U.S. stock index futures rose on Monday, pointing to an equities rebound after the S&P's worst weekly performance so far this year, as investors looked ahead to data on February pending home sales.

The benchmark S&P 500 index fell 0.5 percent last week, a relatively minor decline that was still the biggest weekly slide since the final week of December.

Rising optimism about economic growth has kept investors piling into equities, a trend that looked set to continue with the S&P 500 near its highest point since May 2008. The Nasdaq has risen for six straight weeks.

There's a lot of optimism in the market, and the longer-term trend is up, said Cort Gwon, chief strategist at HudsonView Capital Management in New York. After a quiet weekend we'll probably just feed off the past few weeks, which were largely very positive.

Crude oil prices fell 0.1 percent, though they remained up almost 8 percent for the year on worries about supply disruptions from the Middle East. Rising prices are viewed as a headwind for the economy.

S&P 500 futures rose 4.9 points and were above fair value, a formula that evaluates pricing by taking into account interest rates, dividends and time to expiration on the contract. Dow Jones industrial average futures added 47 points, and Nasdaq 100 futures rose 14.5 points.

The S&P 500 has been finding strong support at its 14-day moving average, near 1,386. The index closed at 1,397.11 on Friday.

Pending home sales are seen rising 1 percent in February after a 2-percent increase in January. Data on the housing market continues to be weak, with the government reporting last week that new home sales fell 1.6 percent. The pending home sales data will be released at 10 a.m. (1400 GMT).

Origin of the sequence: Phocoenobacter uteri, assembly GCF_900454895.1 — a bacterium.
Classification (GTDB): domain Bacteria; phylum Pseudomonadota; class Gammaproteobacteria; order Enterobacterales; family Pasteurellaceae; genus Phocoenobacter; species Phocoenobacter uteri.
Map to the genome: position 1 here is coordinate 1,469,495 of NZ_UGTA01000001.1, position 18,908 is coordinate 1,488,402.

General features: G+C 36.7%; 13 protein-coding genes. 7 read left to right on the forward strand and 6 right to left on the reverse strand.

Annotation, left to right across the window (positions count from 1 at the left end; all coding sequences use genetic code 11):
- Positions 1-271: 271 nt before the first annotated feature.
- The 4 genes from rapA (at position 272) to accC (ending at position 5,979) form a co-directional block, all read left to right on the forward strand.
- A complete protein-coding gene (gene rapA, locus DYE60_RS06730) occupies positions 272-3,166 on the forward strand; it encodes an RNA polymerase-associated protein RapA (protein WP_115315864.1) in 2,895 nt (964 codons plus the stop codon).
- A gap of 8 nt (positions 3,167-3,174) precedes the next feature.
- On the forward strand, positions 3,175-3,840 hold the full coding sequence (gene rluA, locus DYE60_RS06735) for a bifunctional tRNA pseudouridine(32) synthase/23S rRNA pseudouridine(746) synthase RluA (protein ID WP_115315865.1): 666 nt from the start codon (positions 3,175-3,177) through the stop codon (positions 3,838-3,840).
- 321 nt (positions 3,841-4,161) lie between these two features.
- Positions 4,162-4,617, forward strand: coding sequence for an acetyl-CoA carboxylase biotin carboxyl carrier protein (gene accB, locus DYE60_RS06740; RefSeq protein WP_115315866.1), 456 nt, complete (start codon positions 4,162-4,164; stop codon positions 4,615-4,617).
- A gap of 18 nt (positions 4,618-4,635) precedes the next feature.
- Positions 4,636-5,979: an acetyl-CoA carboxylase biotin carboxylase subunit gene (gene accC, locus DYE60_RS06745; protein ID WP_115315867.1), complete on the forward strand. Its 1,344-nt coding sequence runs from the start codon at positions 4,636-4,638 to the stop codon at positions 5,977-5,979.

Lions Gate Entertainment Corp rallied 8.9 percent to $15.83 in premarket trading after the strong opening to its film The Hunger Games, which made $214 million over the weekend globally.

Cal-Maine Foods Inc reported third-quarter earnings that fell from the prior year on rising feed costs, which the company sees persisting through the summer. Apollo Group Inc is scheduled to report later Monday.

BATS Global Markets Inc on Sunday apologized for a system failure that caused its own shares to erroneously trade for less than a penny on Friday and resulted in Apple Inc's shares being temporarily halted.

Chief Executive Joe Ratterman called the incident a devastating moment, and said the company's withdrawn initial public offering was on hold for the foreseeable future.

U.S. stocks rose in light volume on Friday, buoyed by rising energy and basic materials shares.

(Editing by Padraic Cassidy)